After your kitten is weaned, it’s your responsibility to provide a diet that is complete and offers all the right nutrients in proper proportion. The best diet is foods specially formulated for kittens since they are more nutrient-dense. However, a diet labeled “all-stages” supports your kitten’s growth as well. The nutrients zinc, phosphorus, calcium, vitamin A & D, thiamine, taurine, and essential fatty acids are especially important. Your kitten needs all of these ingredients to support her rapid growth and development. A diet that is otherwise sufficient but deficient in just one nutrient, like zinc, can cause poor growth, skin lesions, and other deformities.


Your kitten should have a healthy appetite as long as the food is yummy to her. Tastiness depends on the foods smell, taste, and texture. If you want your kitten to be less selective as an adult, it’s a good idea to feed a variety of flavors of food. As your kitten grows up, you can begin to feed a complete and balanced dry food along with canned, or slowly wean them off of canned altogether. What you feed your kitten should be consistent though to avoid digestive upset or diarrhea. If your kitten is still having difficulty with dry food, you can moisten it with warm water to make it easier to consume.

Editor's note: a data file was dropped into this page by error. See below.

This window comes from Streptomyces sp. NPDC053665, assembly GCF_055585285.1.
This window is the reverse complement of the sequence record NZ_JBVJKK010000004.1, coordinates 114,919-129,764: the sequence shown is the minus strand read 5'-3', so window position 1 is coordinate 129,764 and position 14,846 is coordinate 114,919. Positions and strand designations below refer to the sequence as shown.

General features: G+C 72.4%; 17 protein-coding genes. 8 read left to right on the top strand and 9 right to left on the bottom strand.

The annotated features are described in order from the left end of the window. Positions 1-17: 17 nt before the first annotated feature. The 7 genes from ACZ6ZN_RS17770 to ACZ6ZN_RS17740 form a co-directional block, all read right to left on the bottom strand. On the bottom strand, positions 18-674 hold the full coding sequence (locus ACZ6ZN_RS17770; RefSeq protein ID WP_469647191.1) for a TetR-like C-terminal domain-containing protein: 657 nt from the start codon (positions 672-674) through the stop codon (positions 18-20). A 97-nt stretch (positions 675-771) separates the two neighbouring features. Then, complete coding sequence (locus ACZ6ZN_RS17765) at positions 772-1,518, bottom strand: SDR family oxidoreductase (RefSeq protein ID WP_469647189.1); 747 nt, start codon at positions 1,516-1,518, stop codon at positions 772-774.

Do not feed your kitten any diet labeled “maintenance” or “adult”. Specially formulated kitten food contains 35% protein, and has12-24% higher fat content and about 25% higher calorie content than adult diets. All this is essential for your kitten to have complete nutrition. That is why it’s important to feed your kitten a diet that is labeled “kitten” or “100% complete and balanced for all life stages”.